What sets us apart form other timber suppliers is we know the history of our timber: where it was grown,
when/why it fell, how old it was when it fell and in the case of some of the Sweet Chestnut who planted
it and why.
We only sell timbers grown in the UK, most of our timber has been grown within Sherwood Forest, Nottinghamshire.
As no two pieces of wood are the same, the above images showing timber colour and grain patten are for guidance only.
We only stock rough sawn boards.
Prices are regularly updated and may change at any time, certain wide boards may be subject to a
premium being added but our prices are a guide and discounts maybe available for larger orders.
Timber is priced per cubic foot (cu/ft)
1 cu/ft is equivalent to 2 boards @ 9" (225mm) wide x 1" (25mm) thick x 96" (2.4m) long.
Air: timber that's been allowed to dry naturally for at least 2yrs
Green: timber freshly milled in the last 12 months.
N.B. Viewing of timber stocks is strictly by appointment only
Time for a change:
One of the USP's of Forest 2 Furniture is our knowledge of where the trees we mill come from.
If you're a furniture maker concerned with the impact of commercially over extraction of our worlds natural resources
New stock arriving weekly
Current trees waiting to be milled include Walnut, Oak, Yew,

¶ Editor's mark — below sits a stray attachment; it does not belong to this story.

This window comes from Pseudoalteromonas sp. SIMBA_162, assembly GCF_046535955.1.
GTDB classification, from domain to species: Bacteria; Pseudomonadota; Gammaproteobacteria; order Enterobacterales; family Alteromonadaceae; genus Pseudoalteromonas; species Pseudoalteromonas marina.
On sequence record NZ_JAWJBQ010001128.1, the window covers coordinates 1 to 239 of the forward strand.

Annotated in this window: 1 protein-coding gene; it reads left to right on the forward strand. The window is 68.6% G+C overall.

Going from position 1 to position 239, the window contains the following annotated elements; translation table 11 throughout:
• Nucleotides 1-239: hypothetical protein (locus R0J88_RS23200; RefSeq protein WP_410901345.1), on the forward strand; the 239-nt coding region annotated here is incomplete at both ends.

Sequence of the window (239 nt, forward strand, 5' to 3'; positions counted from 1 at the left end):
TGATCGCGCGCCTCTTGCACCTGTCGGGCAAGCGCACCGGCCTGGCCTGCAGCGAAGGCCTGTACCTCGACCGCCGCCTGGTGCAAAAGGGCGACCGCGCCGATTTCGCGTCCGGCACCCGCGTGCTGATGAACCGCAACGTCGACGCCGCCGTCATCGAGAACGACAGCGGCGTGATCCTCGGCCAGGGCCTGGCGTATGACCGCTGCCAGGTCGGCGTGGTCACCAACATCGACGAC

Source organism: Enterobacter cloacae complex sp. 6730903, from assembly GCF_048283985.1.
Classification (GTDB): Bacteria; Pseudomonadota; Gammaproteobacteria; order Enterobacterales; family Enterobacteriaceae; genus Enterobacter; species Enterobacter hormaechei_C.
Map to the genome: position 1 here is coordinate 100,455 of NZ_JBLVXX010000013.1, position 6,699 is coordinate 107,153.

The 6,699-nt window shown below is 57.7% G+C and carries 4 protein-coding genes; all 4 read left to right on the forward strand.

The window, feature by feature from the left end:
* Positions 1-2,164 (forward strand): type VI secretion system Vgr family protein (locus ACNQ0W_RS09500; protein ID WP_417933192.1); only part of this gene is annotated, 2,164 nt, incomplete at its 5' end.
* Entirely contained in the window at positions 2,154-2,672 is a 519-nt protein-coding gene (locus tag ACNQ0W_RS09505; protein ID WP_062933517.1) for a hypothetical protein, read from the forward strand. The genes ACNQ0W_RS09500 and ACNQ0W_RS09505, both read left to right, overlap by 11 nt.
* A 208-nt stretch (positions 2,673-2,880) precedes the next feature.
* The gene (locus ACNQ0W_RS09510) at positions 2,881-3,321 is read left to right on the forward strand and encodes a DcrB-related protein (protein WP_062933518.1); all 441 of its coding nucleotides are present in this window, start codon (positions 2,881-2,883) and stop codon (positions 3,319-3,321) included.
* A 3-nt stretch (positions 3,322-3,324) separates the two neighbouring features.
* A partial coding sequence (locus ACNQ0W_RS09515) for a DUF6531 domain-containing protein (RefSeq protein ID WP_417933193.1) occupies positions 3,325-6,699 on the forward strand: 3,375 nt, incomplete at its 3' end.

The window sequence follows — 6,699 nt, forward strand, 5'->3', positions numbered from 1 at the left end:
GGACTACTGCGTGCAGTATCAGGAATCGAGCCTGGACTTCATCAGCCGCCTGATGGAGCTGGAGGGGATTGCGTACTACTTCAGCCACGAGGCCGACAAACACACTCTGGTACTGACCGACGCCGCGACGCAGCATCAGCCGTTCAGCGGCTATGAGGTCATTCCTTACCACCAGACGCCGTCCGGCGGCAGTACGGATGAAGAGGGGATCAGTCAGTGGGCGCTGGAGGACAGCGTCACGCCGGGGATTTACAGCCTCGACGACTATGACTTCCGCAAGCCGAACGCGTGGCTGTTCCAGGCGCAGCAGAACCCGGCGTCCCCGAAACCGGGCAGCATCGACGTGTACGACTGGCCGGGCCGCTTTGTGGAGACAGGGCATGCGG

Sweet Chestnut and Larch.
So be sure to bookmark us and check back often.
Burr Oak milled from a tree grown in the world famous Sherwood Forest.
We have 7 pairs of book-matched boards as in the photo below all 1" thick
Board length 60" x 26" at widest point.
Video below is of some recently milled beautiful spaltered Sycamore, milled from trees grown in Sherwood Forest NNR.
The trees were felled in 2016 to make way for the new RSPB visitors centre
Air dried waney edged English Oak boards, 2" x 16" x 96" now available.
We have recently bought 2 large Oak trees from a local property here in Sherwood Forest, these trees are producing beautiful grained wide boards up to 27" wide as can be seen in the photo below.
The image below is of a Sycamore board.
The tree has been damaged by water ingress and the subsequent rot has caused the timber to change colour.
We refer to timber with this as spaltered
Contrary to popular belief, woodlands if left alone do not flourish, they need human intervention in the form of tree management.
As part of our on going management of an ancient woodland in Sherwood Forest, several of the large dying Sweet Chestnut trees are being felled to make way for the younger and stronger trees to grow.
This woodland was once a coppice plantation but many of the trees have been untouched for years and as is the nature of Sweet Chestnut once they reach 150yrs they start to die. It's at this point they need to be felled, for unlike a dying Oak tree that can support over 2500 species of insect, invertebrates and wildlife a dying Sweet Chestnut tree is known only to support around 200.